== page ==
Spreading social good through multisector approach
Agriculture plays an important role in the Philippine economy. According to the Food and Agriculture Organization of the United Nations (FAO), agriculture contributes an average of 20 percent to the Gross Domestic Product of the country.
This comes mainly from agribusiness, which accounts for about 70 percent of the total agricultural output.
Agriculture makes up about 26 percent of the Filipino workforce.
To help develop the agriculture sector and uplift the economic status of rural communities, SM Foundation (SMFI) launched its Kabalikat Sa Kabuhayan on Sustainable Agriculture program (KSK) in 2007.
The social good agri-program of SMFI has evolved through the years, branching out to rural areas advocating urban farming, which became an alternative livelihood for marginalized Filipinos in the metropolis.
To advance its multi-stakeholder approaches, SMFI partnered with the Department of Agriculture (DA), Department of Social Welfare and Development (DSWD), Local Government Units and various non- government agencies.
SMFI strengthened its partnership with the Technical Education and Skills Development Authority (TESDA) in 2019 for scholarship grants focusing on Organic Agriculture Production NCII and Agricultural Crop Production NCII to almost 1,500 KSK beneficiaries nationwide. TESDA’s partner schools also served as advisors or “Big Brothers” of the participants. The program eventually created a new path wherein beneficiaries, aside from establishing their own agri-enterprises, are able to land green-collar jobs.
COVID-19 created a lot of challenges in the agricultural sector. Lockdowns affected the flow of goods from farms to urban markets, as well as the movement of labor. Families lost buying power so demand drastically fell.
As a strategy, the social good arm of SM reprogramed its KSK program implementation to conform to the existing local government and IATF rules and regulations. Through multi-stakeholder virtual consultations, SMFI, together with its partners innovated their approach to address the challenges
SMFI strengthened its regional execution by utilizing digital technology to coordinate with local-based partners. Participants were also downsized from 100 to 25 per batch (depending on local restrictions). Blended learning (face to face and virtual) was also adopted to cascade each agri-module, video messages from partner stakeholders were prepared in advance in anticipation of poor telco connectivity in grassroots. For the training module itself, the multi-stakeholder group incorporated all of their technical courses into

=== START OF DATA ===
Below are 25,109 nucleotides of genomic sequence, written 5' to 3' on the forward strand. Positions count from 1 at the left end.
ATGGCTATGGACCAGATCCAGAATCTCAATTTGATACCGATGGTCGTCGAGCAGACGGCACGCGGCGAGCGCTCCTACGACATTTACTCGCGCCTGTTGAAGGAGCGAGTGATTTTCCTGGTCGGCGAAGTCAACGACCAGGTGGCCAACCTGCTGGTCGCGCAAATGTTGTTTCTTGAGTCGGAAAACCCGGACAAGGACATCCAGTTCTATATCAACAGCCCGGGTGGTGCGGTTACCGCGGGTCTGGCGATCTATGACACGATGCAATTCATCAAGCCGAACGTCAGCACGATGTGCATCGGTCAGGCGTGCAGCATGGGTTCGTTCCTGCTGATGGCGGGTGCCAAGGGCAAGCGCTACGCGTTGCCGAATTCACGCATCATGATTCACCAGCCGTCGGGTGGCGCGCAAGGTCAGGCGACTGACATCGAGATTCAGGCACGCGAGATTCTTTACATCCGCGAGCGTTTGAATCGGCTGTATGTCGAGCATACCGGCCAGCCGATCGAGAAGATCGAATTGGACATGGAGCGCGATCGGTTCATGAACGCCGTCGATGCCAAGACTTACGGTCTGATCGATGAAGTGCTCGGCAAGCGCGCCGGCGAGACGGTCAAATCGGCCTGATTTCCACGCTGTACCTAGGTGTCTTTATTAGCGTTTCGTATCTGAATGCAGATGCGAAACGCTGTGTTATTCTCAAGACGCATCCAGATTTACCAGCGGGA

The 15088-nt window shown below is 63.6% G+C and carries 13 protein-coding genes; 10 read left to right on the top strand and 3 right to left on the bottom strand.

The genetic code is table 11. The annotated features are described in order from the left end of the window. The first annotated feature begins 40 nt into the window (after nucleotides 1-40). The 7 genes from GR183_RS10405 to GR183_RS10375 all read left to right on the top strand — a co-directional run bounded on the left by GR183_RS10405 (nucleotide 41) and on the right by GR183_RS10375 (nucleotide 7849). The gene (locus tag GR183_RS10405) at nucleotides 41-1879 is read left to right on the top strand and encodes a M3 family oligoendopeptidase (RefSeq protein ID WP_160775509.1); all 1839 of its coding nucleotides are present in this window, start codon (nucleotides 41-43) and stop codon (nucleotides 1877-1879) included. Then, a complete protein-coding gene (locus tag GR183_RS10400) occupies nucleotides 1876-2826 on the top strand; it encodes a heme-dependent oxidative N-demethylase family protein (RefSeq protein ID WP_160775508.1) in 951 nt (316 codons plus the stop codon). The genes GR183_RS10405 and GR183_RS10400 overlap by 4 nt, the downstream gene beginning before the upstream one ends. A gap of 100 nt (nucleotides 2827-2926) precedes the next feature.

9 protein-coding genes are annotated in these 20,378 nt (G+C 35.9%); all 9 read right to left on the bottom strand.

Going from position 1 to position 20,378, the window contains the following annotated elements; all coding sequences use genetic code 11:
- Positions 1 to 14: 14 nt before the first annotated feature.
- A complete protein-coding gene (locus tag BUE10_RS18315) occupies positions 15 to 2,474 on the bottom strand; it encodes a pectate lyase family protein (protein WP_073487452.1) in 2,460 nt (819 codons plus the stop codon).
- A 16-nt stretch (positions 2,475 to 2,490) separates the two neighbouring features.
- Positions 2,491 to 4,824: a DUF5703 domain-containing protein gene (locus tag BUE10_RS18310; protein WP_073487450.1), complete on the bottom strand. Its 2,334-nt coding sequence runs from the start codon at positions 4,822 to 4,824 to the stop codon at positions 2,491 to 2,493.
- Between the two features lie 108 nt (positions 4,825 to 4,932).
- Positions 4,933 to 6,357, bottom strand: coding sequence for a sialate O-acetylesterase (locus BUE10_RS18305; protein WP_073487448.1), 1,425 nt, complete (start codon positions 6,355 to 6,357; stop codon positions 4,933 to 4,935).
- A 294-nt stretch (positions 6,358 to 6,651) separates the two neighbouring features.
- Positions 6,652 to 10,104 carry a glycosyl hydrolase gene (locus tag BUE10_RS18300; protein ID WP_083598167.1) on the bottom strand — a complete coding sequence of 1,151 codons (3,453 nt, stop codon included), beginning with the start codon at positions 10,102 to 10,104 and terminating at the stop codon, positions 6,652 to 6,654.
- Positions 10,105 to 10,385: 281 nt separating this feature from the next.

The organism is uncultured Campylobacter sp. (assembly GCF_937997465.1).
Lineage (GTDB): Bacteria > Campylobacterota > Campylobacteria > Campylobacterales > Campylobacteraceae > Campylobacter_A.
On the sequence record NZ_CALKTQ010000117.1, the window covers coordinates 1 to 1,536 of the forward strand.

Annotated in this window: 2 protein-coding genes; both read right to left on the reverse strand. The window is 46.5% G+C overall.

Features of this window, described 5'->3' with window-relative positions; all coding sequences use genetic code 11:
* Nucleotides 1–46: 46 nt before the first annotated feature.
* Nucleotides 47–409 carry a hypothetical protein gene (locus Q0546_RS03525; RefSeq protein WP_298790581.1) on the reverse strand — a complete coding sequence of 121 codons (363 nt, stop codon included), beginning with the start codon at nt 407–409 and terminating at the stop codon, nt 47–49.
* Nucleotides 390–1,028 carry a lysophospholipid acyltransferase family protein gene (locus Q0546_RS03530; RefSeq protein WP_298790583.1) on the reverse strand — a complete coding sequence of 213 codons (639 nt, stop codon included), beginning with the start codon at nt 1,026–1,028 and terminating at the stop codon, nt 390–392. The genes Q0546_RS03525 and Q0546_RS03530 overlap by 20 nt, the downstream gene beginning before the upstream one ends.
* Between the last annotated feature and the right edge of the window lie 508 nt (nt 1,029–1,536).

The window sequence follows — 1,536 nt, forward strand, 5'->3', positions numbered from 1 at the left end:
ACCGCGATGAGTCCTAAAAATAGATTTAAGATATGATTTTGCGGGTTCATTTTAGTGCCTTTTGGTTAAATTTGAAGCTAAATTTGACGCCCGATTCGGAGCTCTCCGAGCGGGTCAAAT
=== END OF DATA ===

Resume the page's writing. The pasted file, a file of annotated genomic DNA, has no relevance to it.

TESDA’s modular activities, creating added value to their existing curriculum.
Despite the pandemic, SMFI together with its partners was able to implement its sustainable agriculture program in more than 30 sites nationwide, providing 1,300 local farmers with competitive skills in agriculture certified by TESDA through their National Certificate Program.
KSK’s Big Brother Schools in Dinalupihan, Bataan and Kapangan, Benguet also extended their help in their respective localities, as did Big Brother partner schools D’Planner Farm School, St. Isidore Learning Center and Castro Tomas Farm Schools. The program also opened local agri-enterprise opportunities for KSK farmers. Through SMFI’s partnership with DSWD, DA, and DTI, the program was able to provide grants to qualified participants that they may use for their agri-start-ups.
The multi-stakeholder group also partnered with SM Markets, SM Supermalls, and SM Development Corp. (SMDC).
Through SMFI’s multi-stakeholder approach, KabalikatsaKabuhayan on Sustainable Agriculture was able to pool resources that enabled the social good program to scale up, reaching more people and increasing the impact of interventions. The strategy enabled various sectors to invest in smallholder farmers, giving them access to modern agri-technology, finance, and markets – aside from training them in applying climate-smart agricultural practices.